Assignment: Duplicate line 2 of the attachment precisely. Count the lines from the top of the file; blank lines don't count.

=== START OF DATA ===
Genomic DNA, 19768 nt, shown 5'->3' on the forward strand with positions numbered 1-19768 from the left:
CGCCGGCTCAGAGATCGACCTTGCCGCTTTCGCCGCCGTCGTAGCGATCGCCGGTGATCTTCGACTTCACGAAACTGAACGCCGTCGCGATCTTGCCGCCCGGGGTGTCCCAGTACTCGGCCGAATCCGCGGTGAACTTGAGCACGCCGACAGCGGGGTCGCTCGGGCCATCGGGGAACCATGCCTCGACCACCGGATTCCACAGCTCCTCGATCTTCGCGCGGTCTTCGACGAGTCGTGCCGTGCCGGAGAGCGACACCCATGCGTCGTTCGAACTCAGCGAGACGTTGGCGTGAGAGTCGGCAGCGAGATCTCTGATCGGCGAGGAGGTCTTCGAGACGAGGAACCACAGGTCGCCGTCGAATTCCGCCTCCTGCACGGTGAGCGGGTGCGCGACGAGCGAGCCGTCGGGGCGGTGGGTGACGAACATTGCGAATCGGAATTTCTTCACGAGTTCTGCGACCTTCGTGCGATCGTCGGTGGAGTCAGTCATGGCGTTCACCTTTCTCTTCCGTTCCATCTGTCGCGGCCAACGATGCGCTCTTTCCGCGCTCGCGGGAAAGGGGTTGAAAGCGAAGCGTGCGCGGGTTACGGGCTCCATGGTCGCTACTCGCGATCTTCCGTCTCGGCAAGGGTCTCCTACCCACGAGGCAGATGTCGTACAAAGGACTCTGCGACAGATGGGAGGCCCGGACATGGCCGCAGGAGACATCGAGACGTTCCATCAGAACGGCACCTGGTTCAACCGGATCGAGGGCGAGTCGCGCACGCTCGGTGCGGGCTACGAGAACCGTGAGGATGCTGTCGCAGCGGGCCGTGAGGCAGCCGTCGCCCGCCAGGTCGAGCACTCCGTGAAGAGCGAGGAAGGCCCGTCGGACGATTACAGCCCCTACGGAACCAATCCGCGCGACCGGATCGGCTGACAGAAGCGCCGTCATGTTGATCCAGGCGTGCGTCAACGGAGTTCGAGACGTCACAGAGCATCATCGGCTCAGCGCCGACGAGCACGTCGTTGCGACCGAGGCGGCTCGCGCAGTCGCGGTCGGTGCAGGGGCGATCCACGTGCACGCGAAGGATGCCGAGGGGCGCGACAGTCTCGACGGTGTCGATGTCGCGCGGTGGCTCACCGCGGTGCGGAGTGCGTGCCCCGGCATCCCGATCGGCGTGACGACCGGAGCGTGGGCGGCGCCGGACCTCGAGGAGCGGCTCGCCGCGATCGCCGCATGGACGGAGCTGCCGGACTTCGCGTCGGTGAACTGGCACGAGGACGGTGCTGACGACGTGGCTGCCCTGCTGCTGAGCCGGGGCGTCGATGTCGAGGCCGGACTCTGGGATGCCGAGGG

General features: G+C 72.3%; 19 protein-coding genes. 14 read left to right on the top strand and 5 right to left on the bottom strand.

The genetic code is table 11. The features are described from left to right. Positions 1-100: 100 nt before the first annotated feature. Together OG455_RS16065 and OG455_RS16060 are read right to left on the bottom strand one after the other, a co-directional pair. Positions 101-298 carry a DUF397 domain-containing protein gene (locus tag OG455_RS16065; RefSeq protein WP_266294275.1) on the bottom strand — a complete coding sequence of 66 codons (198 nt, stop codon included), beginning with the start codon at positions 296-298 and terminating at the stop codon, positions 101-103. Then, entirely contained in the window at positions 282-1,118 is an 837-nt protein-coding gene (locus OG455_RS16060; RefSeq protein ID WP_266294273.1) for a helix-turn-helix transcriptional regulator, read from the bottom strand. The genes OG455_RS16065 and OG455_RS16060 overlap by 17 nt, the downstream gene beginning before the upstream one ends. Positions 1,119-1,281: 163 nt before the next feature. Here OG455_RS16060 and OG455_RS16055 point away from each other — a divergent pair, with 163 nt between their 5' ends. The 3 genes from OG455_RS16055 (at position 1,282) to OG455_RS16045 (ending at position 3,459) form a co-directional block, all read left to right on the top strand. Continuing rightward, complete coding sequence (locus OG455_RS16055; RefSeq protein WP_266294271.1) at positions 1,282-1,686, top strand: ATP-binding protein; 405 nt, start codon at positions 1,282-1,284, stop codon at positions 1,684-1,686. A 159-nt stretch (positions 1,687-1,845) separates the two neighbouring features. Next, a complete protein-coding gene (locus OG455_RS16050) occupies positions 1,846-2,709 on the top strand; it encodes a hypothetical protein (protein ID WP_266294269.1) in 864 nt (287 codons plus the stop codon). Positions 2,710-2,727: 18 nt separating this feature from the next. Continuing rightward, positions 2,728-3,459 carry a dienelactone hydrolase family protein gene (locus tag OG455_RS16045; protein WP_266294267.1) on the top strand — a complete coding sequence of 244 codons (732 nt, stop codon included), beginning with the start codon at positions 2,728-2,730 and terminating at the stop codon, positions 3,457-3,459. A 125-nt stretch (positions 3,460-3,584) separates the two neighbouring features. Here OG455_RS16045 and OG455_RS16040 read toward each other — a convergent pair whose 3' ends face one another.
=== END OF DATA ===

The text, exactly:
CGCCGGCTCAGAGATCGACCTTGCCGCTTTCGCCGCCGTCGTAGCGATCGCCGGTGATCTTCGACTTCACGAAACTGAACGCCGTCGCGATCTTGCCGCCCGGGGTGTCCCAGTACTCGGCCGAATCCGCGGTGAACTTGAGCACGCCGACAGCGGGGTCGCTCGGGCCATCGGGGAACCATGCCTCGACCACCGGATTCCACAGCTCCTCGATCTTCGCGCGGTCTTCGACGAGTCGTGCCGTGCCGGAGAGCGACACCCATGCGTCGTTCGAACTCAGCGAGACGTTGGCGTGAGAGTCGGCAGCGAGATCTCTGATCGGCGAGGAGGTCTTCGAGACGAGGAACCACAGGTCGCCGTCGAATTCCGCCTCCTGCACGGTGAGCGGGTGCGCGACGAGCGAGCCGTCGGGGCGGTGGGTGACGAACATTGCGAATCGGAATTTCTTCACGAGTTCTGCGACCTTCGTGCGATCGTCGGTGGAGTCAGTCATGGCGTTCACCTTTCTCTTCCGTTCCATCTGTCGCGGCCAACGATGCGCTCTTTCCGCGCTCGCGGGAAAGGGGTTGAAAGCGAAGCGTGCGCGGGTTACGGGCTCCATGGTCGCTACTCGCGATCTTCCGTCTCGGCAAGGGTCTCCTACCCACGAGGCAGATGTCGTACAAAGGACTCTGCGACAGATGGGAGGCCCGGACATGGCCGCAGGAGACATCGAGACGTTCCATCAGAACGGCACCTGGTTCAACCGGATCGAGGGCGAGTCGCGCACGCTCGGTGCGGGCTACGAGAACCGTGAGGATGCTGTCGCAGCGGGCCGTGAGGCAGCCGTCGCCCGCCAGGTCGAGCACTCCGTGAAGAGCGAGGAAGGCCCGTCGGACGATTACAGCCCCTACGGAACCAATCCGCGCGACCGGATCGGCTGACAGAAGCGCCGTCATGTTGATCCAGGCGTGCGTCAACGGAGTTCGAGACGTCACAGAGCATCATCGGCTCAGCGCCGACGAGCACGTCGTTGCGACCGAGGCGGCTCGCGCAGTCGCGGTCGGTGCAGGGGCGATCCACGTGCACGCGAAGGATGCCGAGGGGCGCGACAGTCTCGACGGTGTCGATGTCGCGCGGTGGCTCACCGCGGTGCGGAGTGCGTGCCCCGGCATCCCGATCGGCGTGACGACCGGAGCGTGGGCGGCGCCGGACCTCGAGGAGCGGCTCGCCGCGATCGCCGCATGGACGGAGCTGCCGGACTTCGCGTCGGTGAACTGGCACGAGGACGGTGCTGACGACGTGGCTGCCCTGCTGCTGAGCCGGGGCGTCGATGTCGAGGCCGGACTCTGGGATGCCGAGGG